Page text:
U.S. Air Force
U.S. Air Force Space Command is looking to increase its partnership with industry, even preparing to bring in commercial operators to help run the Wideband Global Satcom constellation, the AFSC vice commander said March 8.
The ever growing number of satellites means a new organization is needed to catalog and track objects in orbit for the commercial space sector, experts said March 7.
Acquisition reform must begin with closer cooperation between the military and commercial space sectors, industry advocates said March 7.
The position of the Defense Department’s principle adviser on space could be eliminated in a reworking of personnel, the current holder of the office said Friday.
WASHINGTON — The U.S. Air Force Research Laboratory recently selected Applied Defense Solutions to spend a year cataloging human-made objects in geostationary orbit using data solely derived from commercial space-surveillance sources.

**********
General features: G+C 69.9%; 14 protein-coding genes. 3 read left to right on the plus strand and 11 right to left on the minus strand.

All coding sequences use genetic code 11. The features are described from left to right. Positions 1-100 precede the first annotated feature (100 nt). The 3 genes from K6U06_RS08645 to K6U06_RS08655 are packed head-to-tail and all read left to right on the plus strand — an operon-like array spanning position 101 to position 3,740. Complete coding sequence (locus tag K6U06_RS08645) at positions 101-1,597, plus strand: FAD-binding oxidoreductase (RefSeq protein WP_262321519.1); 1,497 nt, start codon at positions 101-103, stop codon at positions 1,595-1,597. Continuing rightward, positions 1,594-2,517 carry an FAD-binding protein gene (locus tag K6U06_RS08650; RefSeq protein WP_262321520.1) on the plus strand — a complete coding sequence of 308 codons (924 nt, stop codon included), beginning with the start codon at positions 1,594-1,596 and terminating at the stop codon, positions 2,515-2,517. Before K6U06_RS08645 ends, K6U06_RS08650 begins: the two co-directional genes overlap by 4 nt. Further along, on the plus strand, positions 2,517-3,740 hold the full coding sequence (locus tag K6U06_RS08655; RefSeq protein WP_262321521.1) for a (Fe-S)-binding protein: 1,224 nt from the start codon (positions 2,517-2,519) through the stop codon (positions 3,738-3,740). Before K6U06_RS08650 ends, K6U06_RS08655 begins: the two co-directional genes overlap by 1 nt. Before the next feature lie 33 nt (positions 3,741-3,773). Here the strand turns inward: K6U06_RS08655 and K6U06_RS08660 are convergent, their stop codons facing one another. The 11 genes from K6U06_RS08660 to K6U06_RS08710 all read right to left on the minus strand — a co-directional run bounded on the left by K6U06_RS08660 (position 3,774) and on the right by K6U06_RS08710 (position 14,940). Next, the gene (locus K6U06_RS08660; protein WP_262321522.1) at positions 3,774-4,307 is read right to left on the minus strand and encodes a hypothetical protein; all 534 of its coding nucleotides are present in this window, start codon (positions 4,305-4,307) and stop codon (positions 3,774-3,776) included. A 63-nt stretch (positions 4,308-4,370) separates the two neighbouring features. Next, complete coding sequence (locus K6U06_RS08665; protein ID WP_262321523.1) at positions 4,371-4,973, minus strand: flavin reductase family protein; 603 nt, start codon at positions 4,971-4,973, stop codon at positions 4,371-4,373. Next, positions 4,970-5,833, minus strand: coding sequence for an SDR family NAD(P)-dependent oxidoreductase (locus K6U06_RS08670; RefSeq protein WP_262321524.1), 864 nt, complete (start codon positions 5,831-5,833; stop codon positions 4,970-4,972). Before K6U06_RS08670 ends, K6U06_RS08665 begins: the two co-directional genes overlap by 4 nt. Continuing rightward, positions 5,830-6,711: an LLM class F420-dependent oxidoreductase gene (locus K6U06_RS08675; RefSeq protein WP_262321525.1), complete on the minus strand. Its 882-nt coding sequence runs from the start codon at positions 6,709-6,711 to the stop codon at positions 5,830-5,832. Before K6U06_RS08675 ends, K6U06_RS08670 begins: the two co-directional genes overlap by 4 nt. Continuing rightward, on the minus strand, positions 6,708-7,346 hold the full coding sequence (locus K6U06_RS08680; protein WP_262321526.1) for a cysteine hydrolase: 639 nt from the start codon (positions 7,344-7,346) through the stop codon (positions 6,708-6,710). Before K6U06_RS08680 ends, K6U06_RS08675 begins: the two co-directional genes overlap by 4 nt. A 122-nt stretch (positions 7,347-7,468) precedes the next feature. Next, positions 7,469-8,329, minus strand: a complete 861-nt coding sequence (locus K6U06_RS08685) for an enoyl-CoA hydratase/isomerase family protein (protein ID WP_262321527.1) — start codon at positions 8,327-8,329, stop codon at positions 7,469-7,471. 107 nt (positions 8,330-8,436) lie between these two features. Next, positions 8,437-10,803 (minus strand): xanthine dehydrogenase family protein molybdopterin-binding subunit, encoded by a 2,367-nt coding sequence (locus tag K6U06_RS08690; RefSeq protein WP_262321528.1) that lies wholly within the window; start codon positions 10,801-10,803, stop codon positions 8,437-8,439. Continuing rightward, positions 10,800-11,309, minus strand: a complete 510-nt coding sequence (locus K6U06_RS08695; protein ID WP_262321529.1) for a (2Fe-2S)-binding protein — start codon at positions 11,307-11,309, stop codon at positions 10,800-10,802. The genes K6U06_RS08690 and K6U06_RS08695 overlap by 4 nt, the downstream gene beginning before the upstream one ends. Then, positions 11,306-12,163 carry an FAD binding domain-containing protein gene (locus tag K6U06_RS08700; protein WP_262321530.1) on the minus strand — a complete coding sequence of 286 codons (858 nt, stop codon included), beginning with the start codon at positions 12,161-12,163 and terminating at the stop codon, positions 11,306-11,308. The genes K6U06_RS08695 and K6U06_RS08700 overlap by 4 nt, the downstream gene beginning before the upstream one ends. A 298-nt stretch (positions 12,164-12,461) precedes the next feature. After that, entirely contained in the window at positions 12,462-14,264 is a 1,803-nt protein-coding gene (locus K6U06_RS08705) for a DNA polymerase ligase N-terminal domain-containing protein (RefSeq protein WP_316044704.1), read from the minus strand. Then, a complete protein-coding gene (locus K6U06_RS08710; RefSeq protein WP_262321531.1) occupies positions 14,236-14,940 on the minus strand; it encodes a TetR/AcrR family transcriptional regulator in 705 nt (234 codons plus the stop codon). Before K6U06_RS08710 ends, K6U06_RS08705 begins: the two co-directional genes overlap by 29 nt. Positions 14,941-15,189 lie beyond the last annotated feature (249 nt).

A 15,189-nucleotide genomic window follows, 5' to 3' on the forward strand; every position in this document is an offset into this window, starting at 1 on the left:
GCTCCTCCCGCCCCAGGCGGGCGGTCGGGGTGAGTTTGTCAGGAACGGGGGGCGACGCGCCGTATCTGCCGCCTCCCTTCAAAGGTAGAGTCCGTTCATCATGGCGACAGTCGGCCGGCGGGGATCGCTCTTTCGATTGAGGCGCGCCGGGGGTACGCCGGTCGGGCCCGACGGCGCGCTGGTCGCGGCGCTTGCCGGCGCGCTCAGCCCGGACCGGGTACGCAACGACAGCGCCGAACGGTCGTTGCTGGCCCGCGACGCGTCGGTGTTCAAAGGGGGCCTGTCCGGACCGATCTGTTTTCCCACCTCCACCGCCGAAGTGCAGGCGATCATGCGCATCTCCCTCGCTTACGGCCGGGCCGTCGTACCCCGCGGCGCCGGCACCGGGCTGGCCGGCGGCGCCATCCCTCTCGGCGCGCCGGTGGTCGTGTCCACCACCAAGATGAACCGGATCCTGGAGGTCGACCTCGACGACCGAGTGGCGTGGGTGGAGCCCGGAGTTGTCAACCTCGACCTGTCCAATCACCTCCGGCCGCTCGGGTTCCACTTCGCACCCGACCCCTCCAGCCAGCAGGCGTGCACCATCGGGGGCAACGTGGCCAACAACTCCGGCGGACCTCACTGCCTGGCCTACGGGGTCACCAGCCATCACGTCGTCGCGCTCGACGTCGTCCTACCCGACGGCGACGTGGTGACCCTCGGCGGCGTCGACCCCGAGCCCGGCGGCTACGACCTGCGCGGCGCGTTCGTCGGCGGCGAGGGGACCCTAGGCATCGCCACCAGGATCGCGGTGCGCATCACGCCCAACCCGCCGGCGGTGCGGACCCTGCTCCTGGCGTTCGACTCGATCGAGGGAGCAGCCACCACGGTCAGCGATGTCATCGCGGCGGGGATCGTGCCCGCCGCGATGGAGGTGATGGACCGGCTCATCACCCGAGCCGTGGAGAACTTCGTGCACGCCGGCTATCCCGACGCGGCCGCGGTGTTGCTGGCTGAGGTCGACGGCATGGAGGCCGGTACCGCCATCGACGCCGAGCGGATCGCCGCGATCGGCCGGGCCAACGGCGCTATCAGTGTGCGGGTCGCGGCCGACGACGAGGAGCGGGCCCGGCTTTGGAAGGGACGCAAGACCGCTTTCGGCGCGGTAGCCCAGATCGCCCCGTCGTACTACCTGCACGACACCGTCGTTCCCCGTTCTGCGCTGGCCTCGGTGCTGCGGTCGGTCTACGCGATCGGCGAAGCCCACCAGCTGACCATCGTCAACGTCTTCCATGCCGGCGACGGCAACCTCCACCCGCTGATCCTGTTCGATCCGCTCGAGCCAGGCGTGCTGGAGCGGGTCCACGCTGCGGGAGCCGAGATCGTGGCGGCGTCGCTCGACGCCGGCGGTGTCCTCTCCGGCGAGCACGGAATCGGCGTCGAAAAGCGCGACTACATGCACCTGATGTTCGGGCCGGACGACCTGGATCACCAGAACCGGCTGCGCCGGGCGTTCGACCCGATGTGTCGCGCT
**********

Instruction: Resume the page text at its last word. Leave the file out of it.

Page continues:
The newly installed leader of U.S. Air Force Space Command said the military must be prepared to defend its space-enabled advantages, and that space operators are going to be at the forefront of any joint fight.
The Air Force awarded a contract Oct. 19 to Applied Defense Solutions, Inc., to provide space situational awareness services (SSA), part of the Pentagon’s growing interest in private capabilities that could augment the military’s own SSA.
The Defense Department isn’t willing to send small satellites into operational roles, at least not yet, a Pentagon official said Oct. 20.
A third U.S. Air Force weather satellite that launched more than 20 years ago has broken up in orbit, Air Force Space Command disclosed Monday evening.
Representatives of the U.S. Air Force and international allies plan to meet in Norway next month to iron out the details of an effort to bolster cooperative research, development, testing and evaluation of space technologies critical to joint military operations.
The U.S. Air Force on Sept. 29 called for bids from SpaceX and United Launch Alliance for a mid-2019 launch of an experimental blast-detection satellite and a half-dozen smaller spacecraft that will tag along for the ride.
The U.S. Senate on Wednesday (Sept. 28) confirmed two more of President Obama’s picks for top military space posts, completing a leadership shuffle that began when Lt. Gen. John “Jay” Raymond got the nod to lead Air Force Space Command.